• Learn hand lettering.
  • Keep a Gratitude Journal, and write in it daily.
  • Study herbalism.
  • Finish the declutter I started last year. (so close!)

I made myself a GOALS Page and stuck it in the front of my planner. Every morning, after writing my Morning Pages, I read my goals and make my my lists based on what is really important to me.

 

 

:once upon a time…:


…there was a very lucky nine year old girl (the one behind her sister) who travelled to distant lands and saw wondrous sights and wondered if she could one day grow up and go back to those distant lands to study the history of these ancient people.

Unfortunately, she was told to turn her attention away from such silly thoughts.

She was told that all that could be found was found.

She was told all that could be known was known.

She was told, it was foolish.

And so, she turned away from these foolish thoughts and silly dreams.

Decades later she watched documentary after documentary showing the new discoveries being made of those ancient people she had longed to study. This made the young woman she had grown up to be very sad, and so she vowed to listen to no one else about how and what to do with her dreams. Eventually, she met a man who felt the same way and encouraged her to follow her dreams, no matter how silly they may seem to others.

She never went back to that distant land, but she is living happily (ever after.)

:a bit of a ramble:

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Trying to come up with a topic every day for this uncategorized blog is not coming easily. For years I have read blogs from artists or homeschooling moms, baby blogs and CrossFit ones. I love having an insight into people’s everyday lives. It is one of the reasons I wanted to do this blog.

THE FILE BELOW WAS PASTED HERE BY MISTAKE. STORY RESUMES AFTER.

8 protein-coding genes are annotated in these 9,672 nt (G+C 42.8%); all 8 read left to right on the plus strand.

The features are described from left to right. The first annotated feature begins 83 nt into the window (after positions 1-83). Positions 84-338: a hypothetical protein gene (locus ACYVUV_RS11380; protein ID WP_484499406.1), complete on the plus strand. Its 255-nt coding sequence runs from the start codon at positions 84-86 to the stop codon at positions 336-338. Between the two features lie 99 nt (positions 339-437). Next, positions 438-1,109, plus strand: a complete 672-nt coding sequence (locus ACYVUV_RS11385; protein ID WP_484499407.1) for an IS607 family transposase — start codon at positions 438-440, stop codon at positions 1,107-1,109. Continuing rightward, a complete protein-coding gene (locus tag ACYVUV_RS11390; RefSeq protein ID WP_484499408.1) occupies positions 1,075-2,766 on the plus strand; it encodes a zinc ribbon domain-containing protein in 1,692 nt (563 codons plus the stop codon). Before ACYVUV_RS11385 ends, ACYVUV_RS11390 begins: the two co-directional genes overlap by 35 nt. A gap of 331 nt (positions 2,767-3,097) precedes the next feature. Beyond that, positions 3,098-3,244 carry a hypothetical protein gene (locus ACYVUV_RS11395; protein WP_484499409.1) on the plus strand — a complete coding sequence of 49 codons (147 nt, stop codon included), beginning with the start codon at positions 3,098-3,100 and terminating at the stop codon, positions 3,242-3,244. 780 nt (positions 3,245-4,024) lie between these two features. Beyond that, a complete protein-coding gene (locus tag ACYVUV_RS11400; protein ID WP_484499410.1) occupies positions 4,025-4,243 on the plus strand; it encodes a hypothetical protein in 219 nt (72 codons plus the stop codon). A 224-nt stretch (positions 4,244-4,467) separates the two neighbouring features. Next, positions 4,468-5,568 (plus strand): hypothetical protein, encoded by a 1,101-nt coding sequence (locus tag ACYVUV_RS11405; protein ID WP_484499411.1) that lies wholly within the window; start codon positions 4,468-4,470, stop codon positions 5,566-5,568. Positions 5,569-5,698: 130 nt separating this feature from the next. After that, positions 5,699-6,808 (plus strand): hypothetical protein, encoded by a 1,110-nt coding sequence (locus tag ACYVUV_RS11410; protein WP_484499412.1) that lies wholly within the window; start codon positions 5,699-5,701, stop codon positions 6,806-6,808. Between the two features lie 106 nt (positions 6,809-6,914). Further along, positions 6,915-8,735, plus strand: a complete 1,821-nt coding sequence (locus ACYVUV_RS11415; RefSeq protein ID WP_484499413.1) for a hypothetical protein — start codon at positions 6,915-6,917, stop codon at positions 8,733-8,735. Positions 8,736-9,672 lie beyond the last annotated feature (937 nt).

But there also seems to be this tremendous pressure to monetize blogs and make them look super curated and artistic.

I’m not sure that is me.

I just want to share a little bit about myself, and make connections with readers and bloggers.

My life is not super fancy. I don’t have a gorgeously decorated home. I live in a tiny 800 square foot cottage in the mountains. I’m a true homebody unless I’m traveling somewhere. I love to craft, but I’m not a guru in any one discipline. Probably because I love to do all the things, so I never get really good at any one thing. Hell, I’m a beginner or dabbler in almost all of the things I do.

I can guarantee anyone who comes here will mostly see ramblings about my day and photos when I remember to take them. They will see me write about fears and insecurities (a lot). They will read about my attempts to make art, both in writing and through textile and visual means.

And they will see me document the life I want to make for myself.

I am embarking on a journey into the Creative Life.

It is a world I have watched, standing outside in the cold, with my nose pressed against the glass, and longing for the warmth within. I would tell myself that was for other people, people who were “good at it.” Even as I tell my kids that they have to start and make mistakes before they could develop the skills they wanted, I never let myself hear my own advice.

It has only taken forty-two years to give myself permission to live that creativity.